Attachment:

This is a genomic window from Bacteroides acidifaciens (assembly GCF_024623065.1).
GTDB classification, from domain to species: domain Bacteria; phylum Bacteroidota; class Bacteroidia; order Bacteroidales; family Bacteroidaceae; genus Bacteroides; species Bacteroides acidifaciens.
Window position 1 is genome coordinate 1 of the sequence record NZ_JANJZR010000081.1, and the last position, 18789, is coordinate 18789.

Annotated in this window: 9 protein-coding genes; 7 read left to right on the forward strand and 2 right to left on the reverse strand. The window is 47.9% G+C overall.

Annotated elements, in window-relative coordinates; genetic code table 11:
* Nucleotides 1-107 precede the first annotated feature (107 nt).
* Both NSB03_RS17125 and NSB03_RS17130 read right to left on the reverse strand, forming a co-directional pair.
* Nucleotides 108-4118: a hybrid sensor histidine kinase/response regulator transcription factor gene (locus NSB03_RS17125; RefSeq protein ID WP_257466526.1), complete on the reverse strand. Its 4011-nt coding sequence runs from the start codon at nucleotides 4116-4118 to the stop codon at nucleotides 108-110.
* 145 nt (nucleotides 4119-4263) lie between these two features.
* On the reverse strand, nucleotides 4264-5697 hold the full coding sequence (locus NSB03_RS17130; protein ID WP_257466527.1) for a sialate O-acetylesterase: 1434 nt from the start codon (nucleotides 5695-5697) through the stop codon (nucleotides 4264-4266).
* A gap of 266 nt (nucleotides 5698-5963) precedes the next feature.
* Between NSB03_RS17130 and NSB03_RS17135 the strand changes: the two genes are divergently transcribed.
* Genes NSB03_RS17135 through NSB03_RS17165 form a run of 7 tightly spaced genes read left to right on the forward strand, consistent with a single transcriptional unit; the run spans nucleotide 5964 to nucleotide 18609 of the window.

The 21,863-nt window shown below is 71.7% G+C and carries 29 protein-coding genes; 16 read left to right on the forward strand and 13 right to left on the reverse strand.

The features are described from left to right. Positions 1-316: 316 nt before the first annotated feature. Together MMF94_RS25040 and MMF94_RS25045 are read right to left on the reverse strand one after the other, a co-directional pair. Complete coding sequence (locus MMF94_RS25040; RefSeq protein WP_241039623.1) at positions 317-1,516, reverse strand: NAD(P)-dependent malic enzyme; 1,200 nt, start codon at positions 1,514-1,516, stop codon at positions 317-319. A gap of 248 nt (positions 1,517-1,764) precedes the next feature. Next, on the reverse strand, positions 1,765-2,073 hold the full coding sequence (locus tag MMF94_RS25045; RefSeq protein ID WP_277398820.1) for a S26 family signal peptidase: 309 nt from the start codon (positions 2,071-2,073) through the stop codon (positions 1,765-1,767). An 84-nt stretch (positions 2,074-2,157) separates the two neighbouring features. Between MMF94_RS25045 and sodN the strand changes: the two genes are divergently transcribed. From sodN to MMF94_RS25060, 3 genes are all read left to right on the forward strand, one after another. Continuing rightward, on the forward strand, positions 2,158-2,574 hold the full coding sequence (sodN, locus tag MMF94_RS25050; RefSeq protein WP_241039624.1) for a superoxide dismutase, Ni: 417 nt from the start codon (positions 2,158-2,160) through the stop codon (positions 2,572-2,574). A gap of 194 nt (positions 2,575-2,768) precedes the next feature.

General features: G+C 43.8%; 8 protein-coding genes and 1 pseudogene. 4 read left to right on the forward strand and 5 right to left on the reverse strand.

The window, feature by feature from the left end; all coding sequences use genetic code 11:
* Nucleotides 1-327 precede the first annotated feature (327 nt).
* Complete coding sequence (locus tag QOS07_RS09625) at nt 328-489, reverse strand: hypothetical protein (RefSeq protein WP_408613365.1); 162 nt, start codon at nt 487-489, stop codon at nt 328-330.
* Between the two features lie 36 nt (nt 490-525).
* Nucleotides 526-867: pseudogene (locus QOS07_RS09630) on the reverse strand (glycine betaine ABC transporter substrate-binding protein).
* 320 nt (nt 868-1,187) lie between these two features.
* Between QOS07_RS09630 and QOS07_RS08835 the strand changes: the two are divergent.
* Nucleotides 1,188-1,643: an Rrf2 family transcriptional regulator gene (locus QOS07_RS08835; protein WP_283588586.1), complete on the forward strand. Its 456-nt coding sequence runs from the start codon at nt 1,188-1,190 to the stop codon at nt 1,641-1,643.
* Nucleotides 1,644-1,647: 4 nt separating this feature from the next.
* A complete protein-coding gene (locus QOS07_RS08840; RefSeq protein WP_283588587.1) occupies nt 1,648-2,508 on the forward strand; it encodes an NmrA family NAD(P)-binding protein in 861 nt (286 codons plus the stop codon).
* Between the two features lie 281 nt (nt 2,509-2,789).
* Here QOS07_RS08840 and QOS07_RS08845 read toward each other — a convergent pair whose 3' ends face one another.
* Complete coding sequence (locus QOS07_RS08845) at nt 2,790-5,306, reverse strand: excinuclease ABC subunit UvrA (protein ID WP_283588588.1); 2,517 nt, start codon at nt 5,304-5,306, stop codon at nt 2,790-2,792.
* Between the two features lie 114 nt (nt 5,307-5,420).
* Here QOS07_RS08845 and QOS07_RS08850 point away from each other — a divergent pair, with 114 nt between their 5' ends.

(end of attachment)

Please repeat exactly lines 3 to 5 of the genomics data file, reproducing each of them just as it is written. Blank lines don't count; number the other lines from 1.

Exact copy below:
Window position 1 is genome coordinate 1 of the sequence record NZ_JANJZR010000081.1, and the last position, 18789, is coordinate 18789.

Annotated in this window: 9 protein-coding genes; 7 read left to right on the forward strand and 2 right to left on the reverse strand. The window is 47.9% G+C overall.

Annotated elements, in window-relative coordinates; genetic code table 11: